A photographic or digital image analysis method which captures the absorption/emission characteristics of reflected infrared radiation. The absorption of infrared wavelengths varies for different pigments, so the resultant image can help distinguish the pigments that have been used in the painting or underdrawing.
A drawing executed on a ground before paint is applied.
Magdalena Kraemer-Noble, Abraham Mignon 1640–1679 (Leigh-on-Sea, 1973), who did not know of this painting, believes that Mignon only signed paintings he actually executed, a position I believe to be too extreme.
See Sam Segal and Liesbeth M. Helmus, Jan Davidsz. de Heem en zijn kring (Utrecht, 1991), 214, 217 n. 2.
The surety of execution is also evident in the x-radiographs [see
Arthur K. Wheelock Jr.
April 24, 2014
Private collection, England. private collection, Switzerland; (Peter Tillou Works of Art, Litchfield, Connecticut); purchased May 1986 by Mr. and Mrs. H. John Heinz III, Washington, D.C.; gift (partial and promised) 1989 to NGA; gift completed 1992.
- Still Lifes of the Golden Age: Northern European Paintings from the Heinz Family Collection, National Gallery of Art, Washington, D.C.; Museum of Fine Arts, Boston, 1989, no. 28.
- Obras Maestras de la National Gallery of Art de Washington, Museo Nacional de Antropología, Mexico City, 1996-1997, unnumbered catalogue, 74-75, color repro.
- Rembrandt and the Golden Age: Dutch Paintings from the National Gallery of Art, The Chrysler Museum of Art, Norfolk, 1997, unnumbered brochure.
- Loan to display with permanent collection, Hood Museum of Art, Dartmouth College, Hanover, 2006-2007, unnumbered brochure, fig. 3.
The support, a fine-weight, plain-weave fabric, has a double lining. The tacking margins have been trimmed, but cusping visible along all edges indicates that the original dimensions have been retained. A smooth, thin, white ground was applied overall, followed by a brown imprimatura that was also employed as the background tone. Infrared reflectography at 2.0 to 2.5 microns reveals a grid layout for the transfer of the precise brush-applied underdrawing in the fish and fruits. It also shows changes in the positions of the lizard and the frog. Thin, smooth paint layers were applied in a slow, deliberate manner with some strokes blended wet-into-wet. Leaves painted transparently over the background incorporate the brown layer as a shadow.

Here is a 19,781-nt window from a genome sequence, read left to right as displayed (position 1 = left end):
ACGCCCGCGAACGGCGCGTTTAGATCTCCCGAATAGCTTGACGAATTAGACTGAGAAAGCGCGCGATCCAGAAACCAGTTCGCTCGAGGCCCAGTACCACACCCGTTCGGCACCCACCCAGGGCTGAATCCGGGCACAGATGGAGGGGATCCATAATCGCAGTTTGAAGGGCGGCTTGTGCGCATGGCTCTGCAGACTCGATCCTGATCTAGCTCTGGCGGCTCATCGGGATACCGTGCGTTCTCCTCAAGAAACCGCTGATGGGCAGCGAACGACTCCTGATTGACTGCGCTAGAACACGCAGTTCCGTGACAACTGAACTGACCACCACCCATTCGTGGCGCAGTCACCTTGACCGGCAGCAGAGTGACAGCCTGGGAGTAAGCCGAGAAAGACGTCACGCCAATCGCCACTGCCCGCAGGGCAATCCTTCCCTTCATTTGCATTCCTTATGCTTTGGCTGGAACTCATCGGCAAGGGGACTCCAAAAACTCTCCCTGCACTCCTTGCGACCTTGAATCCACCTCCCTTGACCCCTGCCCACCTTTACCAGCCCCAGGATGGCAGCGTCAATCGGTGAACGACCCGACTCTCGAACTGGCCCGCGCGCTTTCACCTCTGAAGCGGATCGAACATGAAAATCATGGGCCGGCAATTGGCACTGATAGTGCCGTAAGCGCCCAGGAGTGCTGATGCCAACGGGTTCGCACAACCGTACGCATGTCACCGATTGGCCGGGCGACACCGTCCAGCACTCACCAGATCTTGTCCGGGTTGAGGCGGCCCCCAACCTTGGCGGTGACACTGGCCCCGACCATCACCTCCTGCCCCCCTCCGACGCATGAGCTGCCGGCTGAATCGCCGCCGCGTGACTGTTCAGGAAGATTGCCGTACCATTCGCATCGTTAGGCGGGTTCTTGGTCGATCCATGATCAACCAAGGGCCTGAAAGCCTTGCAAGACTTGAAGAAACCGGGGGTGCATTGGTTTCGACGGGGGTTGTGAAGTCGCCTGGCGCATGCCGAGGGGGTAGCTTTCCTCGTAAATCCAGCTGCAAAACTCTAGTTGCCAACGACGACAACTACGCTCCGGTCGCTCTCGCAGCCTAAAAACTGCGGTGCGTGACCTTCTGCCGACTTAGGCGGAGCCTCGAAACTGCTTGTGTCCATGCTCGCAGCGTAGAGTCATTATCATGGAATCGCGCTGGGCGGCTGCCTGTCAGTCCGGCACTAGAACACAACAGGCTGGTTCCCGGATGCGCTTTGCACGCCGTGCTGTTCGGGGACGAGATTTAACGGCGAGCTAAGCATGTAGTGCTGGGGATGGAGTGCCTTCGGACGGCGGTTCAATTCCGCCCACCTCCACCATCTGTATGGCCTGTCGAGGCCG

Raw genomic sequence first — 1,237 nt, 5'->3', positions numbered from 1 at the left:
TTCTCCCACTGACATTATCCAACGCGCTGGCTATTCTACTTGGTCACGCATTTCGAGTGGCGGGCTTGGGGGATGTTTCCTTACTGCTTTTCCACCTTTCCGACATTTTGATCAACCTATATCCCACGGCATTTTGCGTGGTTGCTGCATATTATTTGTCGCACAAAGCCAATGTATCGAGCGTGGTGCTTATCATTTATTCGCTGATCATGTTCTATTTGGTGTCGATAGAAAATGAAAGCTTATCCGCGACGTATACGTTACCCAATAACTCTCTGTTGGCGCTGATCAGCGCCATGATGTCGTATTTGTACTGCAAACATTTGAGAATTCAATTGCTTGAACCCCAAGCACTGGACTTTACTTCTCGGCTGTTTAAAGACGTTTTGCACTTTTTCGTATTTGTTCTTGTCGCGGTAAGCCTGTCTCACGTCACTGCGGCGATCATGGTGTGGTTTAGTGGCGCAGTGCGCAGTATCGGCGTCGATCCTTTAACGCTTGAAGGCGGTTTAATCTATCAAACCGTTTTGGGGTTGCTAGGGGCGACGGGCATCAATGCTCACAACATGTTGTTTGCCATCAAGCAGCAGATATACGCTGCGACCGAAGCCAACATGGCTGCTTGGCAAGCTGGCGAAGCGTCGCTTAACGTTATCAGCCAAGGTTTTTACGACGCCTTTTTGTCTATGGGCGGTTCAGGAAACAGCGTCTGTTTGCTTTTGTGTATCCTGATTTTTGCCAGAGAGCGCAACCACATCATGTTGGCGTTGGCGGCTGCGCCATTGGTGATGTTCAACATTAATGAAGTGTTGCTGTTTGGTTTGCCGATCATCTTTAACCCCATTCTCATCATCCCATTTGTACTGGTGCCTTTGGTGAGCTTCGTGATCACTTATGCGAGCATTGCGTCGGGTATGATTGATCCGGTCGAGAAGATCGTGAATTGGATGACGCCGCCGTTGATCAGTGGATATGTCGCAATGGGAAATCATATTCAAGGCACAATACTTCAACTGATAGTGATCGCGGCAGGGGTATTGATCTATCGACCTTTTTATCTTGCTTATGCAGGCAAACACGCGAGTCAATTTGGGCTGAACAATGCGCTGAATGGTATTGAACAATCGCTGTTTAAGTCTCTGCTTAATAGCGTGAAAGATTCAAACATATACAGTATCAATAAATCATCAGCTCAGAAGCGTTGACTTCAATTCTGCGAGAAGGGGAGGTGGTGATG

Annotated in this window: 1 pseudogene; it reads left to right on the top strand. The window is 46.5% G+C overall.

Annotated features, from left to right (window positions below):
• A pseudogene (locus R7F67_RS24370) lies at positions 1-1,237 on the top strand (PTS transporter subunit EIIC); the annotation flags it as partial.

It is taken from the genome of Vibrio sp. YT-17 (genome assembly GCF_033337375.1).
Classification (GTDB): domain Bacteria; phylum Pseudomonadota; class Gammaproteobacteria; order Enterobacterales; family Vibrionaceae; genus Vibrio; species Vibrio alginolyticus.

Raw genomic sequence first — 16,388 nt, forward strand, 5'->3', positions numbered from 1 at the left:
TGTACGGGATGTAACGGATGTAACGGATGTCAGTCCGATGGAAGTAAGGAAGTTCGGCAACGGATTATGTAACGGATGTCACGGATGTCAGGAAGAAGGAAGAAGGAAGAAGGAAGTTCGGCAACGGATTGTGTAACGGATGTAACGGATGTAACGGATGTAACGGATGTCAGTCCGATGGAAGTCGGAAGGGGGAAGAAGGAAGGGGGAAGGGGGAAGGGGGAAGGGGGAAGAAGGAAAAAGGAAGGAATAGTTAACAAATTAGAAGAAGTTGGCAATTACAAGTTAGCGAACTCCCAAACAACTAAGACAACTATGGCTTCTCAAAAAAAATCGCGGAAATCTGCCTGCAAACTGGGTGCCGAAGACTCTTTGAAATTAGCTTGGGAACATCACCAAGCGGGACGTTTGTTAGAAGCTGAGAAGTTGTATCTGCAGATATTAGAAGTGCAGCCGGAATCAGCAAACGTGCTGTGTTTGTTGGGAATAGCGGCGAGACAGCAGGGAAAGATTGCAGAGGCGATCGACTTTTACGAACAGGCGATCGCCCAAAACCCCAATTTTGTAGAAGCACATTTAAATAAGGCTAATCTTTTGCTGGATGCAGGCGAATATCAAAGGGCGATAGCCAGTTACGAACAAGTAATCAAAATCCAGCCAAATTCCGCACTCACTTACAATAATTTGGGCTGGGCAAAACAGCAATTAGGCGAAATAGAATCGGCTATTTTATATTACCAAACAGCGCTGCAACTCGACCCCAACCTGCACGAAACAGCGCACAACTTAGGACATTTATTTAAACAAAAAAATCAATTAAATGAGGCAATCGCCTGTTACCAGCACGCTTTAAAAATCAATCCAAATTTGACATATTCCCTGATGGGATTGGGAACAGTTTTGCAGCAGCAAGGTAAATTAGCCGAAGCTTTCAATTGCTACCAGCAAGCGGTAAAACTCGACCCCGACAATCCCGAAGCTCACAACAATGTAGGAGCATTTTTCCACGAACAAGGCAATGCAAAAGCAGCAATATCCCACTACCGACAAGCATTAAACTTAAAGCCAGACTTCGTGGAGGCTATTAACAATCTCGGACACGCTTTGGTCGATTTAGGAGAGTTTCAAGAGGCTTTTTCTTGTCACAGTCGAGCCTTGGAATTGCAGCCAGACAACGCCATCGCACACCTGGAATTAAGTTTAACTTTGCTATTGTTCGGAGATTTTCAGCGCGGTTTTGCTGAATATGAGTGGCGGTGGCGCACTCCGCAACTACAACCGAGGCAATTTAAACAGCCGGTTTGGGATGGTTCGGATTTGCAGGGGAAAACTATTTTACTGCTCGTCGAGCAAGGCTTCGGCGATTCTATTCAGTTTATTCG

A long horizontal tear in the lower right corner transverses the fish, while a smaller area of damage has occurred along the bottom edge at the left. Abrasion is minimal, and losses are confined to the edges and tears. Remnants of a selectively removed aged varnish layer are found over the background, while a fresher semi-matte varnish is present overall. No conservation has been carried out since acquisition.
 Infrared reflectography was performed using a Santa Barbara Focalplane InSb camera fitted with a K astronomy filter.
- Wheelock, Arthur K., Jr., and Ingvar Bergström , eds. Still Lifes of the Golden Age: Northern European Paintings from the Heinz Family Collection. Exh. cat. National Gallery of Art, Washington; Museum of Fine Arts, Boston. Washington, 1989: no. 28, color repro. 75.
- Wheelock, Arthur K., Jr. Dutch Paintings of the Seventeenth Century. The Collections of the National Gallery of Art Systematic Catalogue. Washington, 1995: 174-176, color repro. 177.
- Wheelock, Arthur K., Jr. . In Celebration of Jan Davidsz. de Heem’s Still-Life with Grapes. Exhibition brochure. Hood Museum of Art, Hanover, 2006: fig. 3.
- Kraemer-Noble, Magdalena. Abraham Mignon, 1640-1679: catalogue raisonné. Studien zur internationalen Architektur- und Kunstgeschichte, vol. 44. Petersberg, 2007: 35, 38, 130, 132, 288 n. 12, as a 17th century copy by an unknown artist.
- Roman Catholicism
- fish +used symbolically
- tree +used symbolically
- wheat +used symbolically
- vegetables and fruit
- grapes +used symbolically
- artist +Jan Davidsz. de Heem + influence of
- historical person +Arnold Houbraken + author critic